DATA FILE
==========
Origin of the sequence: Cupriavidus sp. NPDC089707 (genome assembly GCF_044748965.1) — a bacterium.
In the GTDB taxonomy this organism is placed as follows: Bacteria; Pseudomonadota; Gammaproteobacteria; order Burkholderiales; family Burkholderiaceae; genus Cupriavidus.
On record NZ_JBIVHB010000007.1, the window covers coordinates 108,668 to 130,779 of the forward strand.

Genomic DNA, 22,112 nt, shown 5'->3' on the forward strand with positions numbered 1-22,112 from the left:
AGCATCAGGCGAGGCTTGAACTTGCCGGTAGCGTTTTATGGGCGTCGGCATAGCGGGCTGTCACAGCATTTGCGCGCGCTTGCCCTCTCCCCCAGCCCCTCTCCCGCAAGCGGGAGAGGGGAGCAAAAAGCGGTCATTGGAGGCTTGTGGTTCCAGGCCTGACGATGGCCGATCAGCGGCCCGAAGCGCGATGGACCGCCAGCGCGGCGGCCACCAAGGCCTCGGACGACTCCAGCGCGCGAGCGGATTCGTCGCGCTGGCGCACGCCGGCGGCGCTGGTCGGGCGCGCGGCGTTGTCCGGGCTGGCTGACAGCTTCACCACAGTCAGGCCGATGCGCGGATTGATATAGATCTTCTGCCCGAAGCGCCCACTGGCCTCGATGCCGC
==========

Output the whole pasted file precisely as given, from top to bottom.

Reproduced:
Origin of the sequence: Cupriavidus sp. NPDC089707 (genome assembly GCF_044748965.1) — a bacterium.
In the GTDB taxonomy this organism is placed as follows: Bacteria; Pseudomonadota; Gammaproteobacteria; order Burkholderiales; family Burkholderiaceae; genus Cupriavidus.
On record NZ_JBIVHB010000007.1, the window covers coordinates 108,668 to 130,779 of the forward strand.

Genomic DNA, 22,112 nt, shown 5'->3' on the forward strand with positions numbered 1-22,112 from the left:
AGCATCAGGCGAGGCTTGAACTTGCCGGTAGCGTTTTATGGGCGTCGGCATAGCGGGCTGTCACAGCATTTGCGCGCGCTTGCCCTCTCCCCCAGCCCCTCTCCCGCAAGCGGGAGAGGGGAGCAAAAAGCGGTCATTGGAGGCTTGTGGTTCCAGGCCTGACGATGGCCGATCAGCGGCCCGAAGCGCGATGGACCGCCAGCGCGGCGGCCACCAAGGCCTCGGACGACTCCAGCGCGCGAGCGGATTCGTCGCGCTGGCGCACGCCGGCGGCGCTGGTCGGGCGCGCGGCGTTGTCCGGGCTGGCTGACAGCTTCACCACAGTCAGGCCGATGCGCGGATTGATATAGATCTTCTGCCCGAAGCGCCCACTGGCCTCGATGCCGC